Tag Archives: Vista

Problems with video resolution resetting after wake in Vista?

Ah, the fun with Vista continues. For the longest, most infuriating time, my screen settings would completely reset after my Dell Latitude D620 laptop would come out of sleep. It appears that the problem was with the Intel integrated graphics drivers. Is that Microsoft’s fault for doing something dumb in Vista, or Intel’s fault? I don’t care. The problem has been fixed by a driver upgrade from Intel.

So, I thought I’d put up this quick post in case other people have been having the same problems with their laptops running Vista. Check to see if your laptop uses the Intel 945 graphics chip. If so, your problems might be solved by upgrading to the latest driver. For your convenience, here is a link to the drivers from Dell’s FTP server:

Intel 945 Vista 32 bit drivers

Sorry this wasn’t a very fun post, but sometimes you gotta pay the bills.

Vista firewall resetting after updates?

The third in what I’m sure will be a long series of articles on the problems and misery of Vista. I’ve noticed that after certain updates, the Windows Firewall settings are reset. So, if you notice that certain network programs aren’t working, or you can’t log in via Remote Desktop, you may have had your firewall reset by an update.

As far as I know, there is no solution to this. Resetting the firewall is apparently a necessary part of updating certain system components. Of course, if Microsoft cared about the convenience of its users, I’m sure there’s something they could do about this. I think linux manages to update security components without resetting their configuration.

My recommendation is to just turn it off and get a hardware firewall. Securing Windows by trusting the firewall made by Microsoft is like paying your dog to guard your cheese fort.

A cautionary tale for Vista users with automatic updates turned on

Last night I left a long computation running on my Microsft Windows Vista machine at work. When I came in the next day, I found my computer restarted. It was just happily sitting there, blank faced, waiting innocently for me to do something as if nothing had happened. A little too innocently, if you ask me.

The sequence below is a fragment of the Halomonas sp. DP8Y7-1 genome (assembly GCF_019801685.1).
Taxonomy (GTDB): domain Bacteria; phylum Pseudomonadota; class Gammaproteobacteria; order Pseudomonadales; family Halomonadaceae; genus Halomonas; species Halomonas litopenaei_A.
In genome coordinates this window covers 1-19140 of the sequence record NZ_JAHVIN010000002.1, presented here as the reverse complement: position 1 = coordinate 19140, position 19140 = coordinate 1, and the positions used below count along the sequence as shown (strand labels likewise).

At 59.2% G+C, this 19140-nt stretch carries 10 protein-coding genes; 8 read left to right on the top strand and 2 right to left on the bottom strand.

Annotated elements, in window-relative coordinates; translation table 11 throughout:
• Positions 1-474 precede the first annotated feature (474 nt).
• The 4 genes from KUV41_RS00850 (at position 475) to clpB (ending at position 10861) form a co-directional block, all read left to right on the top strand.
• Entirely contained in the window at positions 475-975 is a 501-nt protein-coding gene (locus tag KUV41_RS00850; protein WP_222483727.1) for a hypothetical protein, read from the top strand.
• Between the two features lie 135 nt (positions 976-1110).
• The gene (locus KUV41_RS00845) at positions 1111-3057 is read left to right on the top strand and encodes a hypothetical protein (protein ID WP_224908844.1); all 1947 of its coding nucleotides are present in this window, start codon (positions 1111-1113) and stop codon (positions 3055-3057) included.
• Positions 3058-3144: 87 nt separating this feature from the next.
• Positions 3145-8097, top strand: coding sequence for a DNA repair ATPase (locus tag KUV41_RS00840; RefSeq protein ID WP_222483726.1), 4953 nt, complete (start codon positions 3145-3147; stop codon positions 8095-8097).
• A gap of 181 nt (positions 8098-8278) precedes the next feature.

“Where would you like to go today?” the little imp asked me, clearly trying to sound a little more helpful than usual.

“I’d like to continue going where the bloody hell I was going last night!” I said. “Why did you think I left you running that incredibly long computation? Remember my thesis that we were both working on? Remember that? What happened to that, Vista? Look at me when I’m talking to you!”

“Ohh, thaaaaat… Well, it was Tuesday, when Microsoft fixes a few of my bu… features, so I installed them and took the liberty of restarting your machine. It’s all for your safety. Remember when you agreed to the default recommended setting of automatically installing updates? Hey look at this pretty translucent window effect! Did you notice that? I totally didn’t notice that until now. That’s just…” it’s voice trailed off and it smiled meekly, avoiding eye contact.

“Yes, I remember very well turning on automatic updates, Microsoft Windows Vista Enterprise Edition,” I sternly replied. (I tend to use its full name when I’m angry.) “But I don’t remember agreeing to have my computer restart itself without my permission at four in the morning, especially in the middle of a computation!”

“Safety is Vista’s number one priority. We can’t have your computer getting viruses, now can we?”

“Of course not,” I coldly responded, “a virus might cause me to lose work.”

Silence from the machine.


Kids, I know we’ve made losing 5 hours worth of thesis simulations sound like fun, but in real life losing valuable work is no laughing matter. Microsoft products are out there, and their shoddy engineering and poorly concieved design causes millions of hours of lost productivity every year. If you feel you’ve been the victim of poor operating system engineering, help is available. Just call 1-800-MY-APPLE and tell the nice lady where Vista touched you. In the meanwhile, here’s how to turn off automatic restarts.

How to turn off automatic restart after updates on Vista

After enjoying the satisfaction of being protected from harmful viruses by having Vista destroy more work in one badly timed restart than I’m likely to ever lose to a virus, I looked into how to fix this while still leaving automatic updates on. As usual with Microsoft products, there’s no problem that can’t be fixed by an obscure administrative tool. If you are running Vista*, here’s how to keep your computer from spontaniously restarting itself without your permission:**

  1. In the start menu, type “gpedit” in the search box and hit return. (If you’re running Windows XP, type “gpedit.msc” in the “Run…” dialog box that can be selected from the start menu.) This will start the “Group Policy Object Editor.”
  2. Drill down to Computer Configuration | Administrative Templates | Windows Components | Windows Update | No auto-restart for scheduled Automatic Updates installation. Completely intuitive, no?
  3. Click “Enabled. Remember, enabled here means you’re disabling the automatic updates. Make sense?

*This apparently also happens with XP running SP2, though I’m not sure if these instructions apply.

**There’s a sentence I never thought I’d have to type.

Update: Vista SP1, which is coming later in February, apparently changes the location of the group policy tool. Please see the comment below from chris.

Note: it appears that not all versions of Vista make this available. I have Enterprise, so if you have another version, your mileage may vary. I’ll try to figure out if there is a way to turn off auto updates in the Home version. In the meanwhile, you can just turn off automatic updates in the Windows Update program for now.